Discover Indonesia’s most beloved island on this week-long itinerary, combining the cultural riches and lush countryside of Ubud with the calm seas and sandy beaches of Bali’s southeast coast.
The Wallace Line
Somewhere in the ocean depths amongst the islands of Indonesia runs an invisible line, separating the domain of tigers and hornbills from that of wallabies and cockatoos. This imaginary faunal line was the brainchild of eminent naturalist, Alfred Russel Wallace, whose travels through Indonesia gave rise to one of the most important biogeographical discoveries of our time.
British naturalist Alfred Russel Wallace was a contemporary of Charles Darwin, co-publishing the Theory of Evolution with Darwin in 1858. But his most famous field of expertise was evolutionary biogeography – the study of geographic distribution of plants and animals. Wallace travelled through the islands of Malaysia and Indonesia on his voyage in the 19th century, marvelling at the sheer diversity of flora and fauna of these spectacular archipelagos.
It was on these travels that Wallace noted how the islands in the western part of the archipelago (including Sumatra, Borneo, Java and Bali) were home to animal life similar to that found in continental Asia, whilst the easterly islands (including Lombok, Sulawesi and Timor) had species resembling those found in Australia.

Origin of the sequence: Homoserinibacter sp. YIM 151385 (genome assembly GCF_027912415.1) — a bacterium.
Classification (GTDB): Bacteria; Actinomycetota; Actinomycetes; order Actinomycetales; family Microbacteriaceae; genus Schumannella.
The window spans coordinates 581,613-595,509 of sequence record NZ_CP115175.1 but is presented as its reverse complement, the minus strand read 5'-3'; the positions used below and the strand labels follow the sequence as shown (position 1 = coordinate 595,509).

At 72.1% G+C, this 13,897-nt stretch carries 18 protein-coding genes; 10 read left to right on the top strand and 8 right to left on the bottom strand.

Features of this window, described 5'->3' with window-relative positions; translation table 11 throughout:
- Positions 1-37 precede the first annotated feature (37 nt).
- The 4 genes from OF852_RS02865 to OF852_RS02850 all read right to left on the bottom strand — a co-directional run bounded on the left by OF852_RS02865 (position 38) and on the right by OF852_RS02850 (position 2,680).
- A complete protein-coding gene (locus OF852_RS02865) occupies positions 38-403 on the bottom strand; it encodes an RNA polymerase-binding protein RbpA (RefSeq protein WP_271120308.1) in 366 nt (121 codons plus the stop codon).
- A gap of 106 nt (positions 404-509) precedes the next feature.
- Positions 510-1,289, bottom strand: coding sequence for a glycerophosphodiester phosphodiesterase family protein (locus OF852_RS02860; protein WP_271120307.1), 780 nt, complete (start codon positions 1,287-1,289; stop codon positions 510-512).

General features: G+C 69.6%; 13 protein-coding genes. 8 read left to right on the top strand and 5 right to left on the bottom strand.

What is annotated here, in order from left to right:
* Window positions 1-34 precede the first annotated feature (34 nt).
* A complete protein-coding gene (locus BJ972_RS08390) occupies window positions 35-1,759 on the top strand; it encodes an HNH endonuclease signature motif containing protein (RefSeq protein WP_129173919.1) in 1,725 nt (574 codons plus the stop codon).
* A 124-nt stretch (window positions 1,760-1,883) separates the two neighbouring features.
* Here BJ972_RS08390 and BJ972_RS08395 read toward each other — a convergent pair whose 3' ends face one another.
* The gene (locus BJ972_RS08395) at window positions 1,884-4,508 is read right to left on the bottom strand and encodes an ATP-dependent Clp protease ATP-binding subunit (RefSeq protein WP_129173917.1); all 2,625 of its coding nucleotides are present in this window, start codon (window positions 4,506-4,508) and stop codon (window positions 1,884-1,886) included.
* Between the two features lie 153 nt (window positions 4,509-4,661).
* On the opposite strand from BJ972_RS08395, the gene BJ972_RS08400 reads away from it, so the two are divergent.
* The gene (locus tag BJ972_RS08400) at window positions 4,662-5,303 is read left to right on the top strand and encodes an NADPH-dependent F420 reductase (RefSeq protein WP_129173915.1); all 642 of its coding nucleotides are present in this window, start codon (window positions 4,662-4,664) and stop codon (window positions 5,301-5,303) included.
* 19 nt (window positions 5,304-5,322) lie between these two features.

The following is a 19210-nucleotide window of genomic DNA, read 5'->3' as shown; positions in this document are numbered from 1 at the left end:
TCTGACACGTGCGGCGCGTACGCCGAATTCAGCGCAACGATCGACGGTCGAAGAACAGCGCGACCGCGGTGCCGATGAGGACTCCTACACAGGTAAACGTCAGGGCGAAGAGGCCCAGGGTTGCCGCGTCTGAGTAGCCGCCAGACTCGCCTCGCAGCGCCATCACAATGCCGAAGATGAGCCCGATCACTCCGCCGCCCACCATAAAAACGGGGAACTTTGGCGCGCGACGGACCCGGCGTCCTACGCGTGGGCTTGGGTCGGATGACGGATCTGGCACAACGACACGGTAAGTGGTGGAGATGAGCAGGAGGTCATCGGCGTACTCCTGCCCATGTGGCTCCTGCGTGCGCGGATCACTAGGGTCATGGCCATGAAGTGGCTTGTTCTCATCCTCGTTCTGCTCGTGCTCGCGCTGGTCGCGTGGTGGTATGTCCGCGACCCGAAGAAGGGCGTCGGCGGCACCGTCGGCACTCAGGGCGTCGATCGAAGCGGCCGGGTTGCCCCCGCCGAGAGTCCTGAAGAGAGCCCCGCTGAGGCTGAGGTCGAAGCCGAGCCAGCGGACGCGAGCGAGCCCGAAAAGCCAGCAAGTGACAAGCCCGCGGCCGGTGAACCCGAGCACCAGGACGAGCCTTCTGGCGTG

Wallace’s theory was published in 1859, and whilst he could identify the different biogeographical zones, he couldn’t accurately explain why islands that were miles apart had similar species, whilst neighbouring islands had such vastly different fauna. Nowhere was this more baffling than in Bali and Lombok, two islands separated by the Lombok Strait, a 35 kilometre wide body of water. Wallace discovered that even species of birds and bats (who could happily fly the distance) did not cross this line.
This imaginary line became known as ‘the Wallace Line’, demarcating these two different ecozones. In the years since Wallace’s voyages through Indonesia and Malaysia, we have unearthed the existence of plate tectonics, which goes some way in explaining this natural phenomenon. However, Wallace’s discoveries and theories pre-date this relatively modern science by hundreds of years, making Wallace’s work way ahead of its time.
The Wallace Line continues to fascinate naturalists, zoologists and geologists to this day. Travel through the majestic Indonesian archipelago and discover the spectacular array of flora and fauna for yourself, from the elusive tigers of Sumatra and the elephants of Kalimantan, to the possums and tree kangaroos of Sulawesi.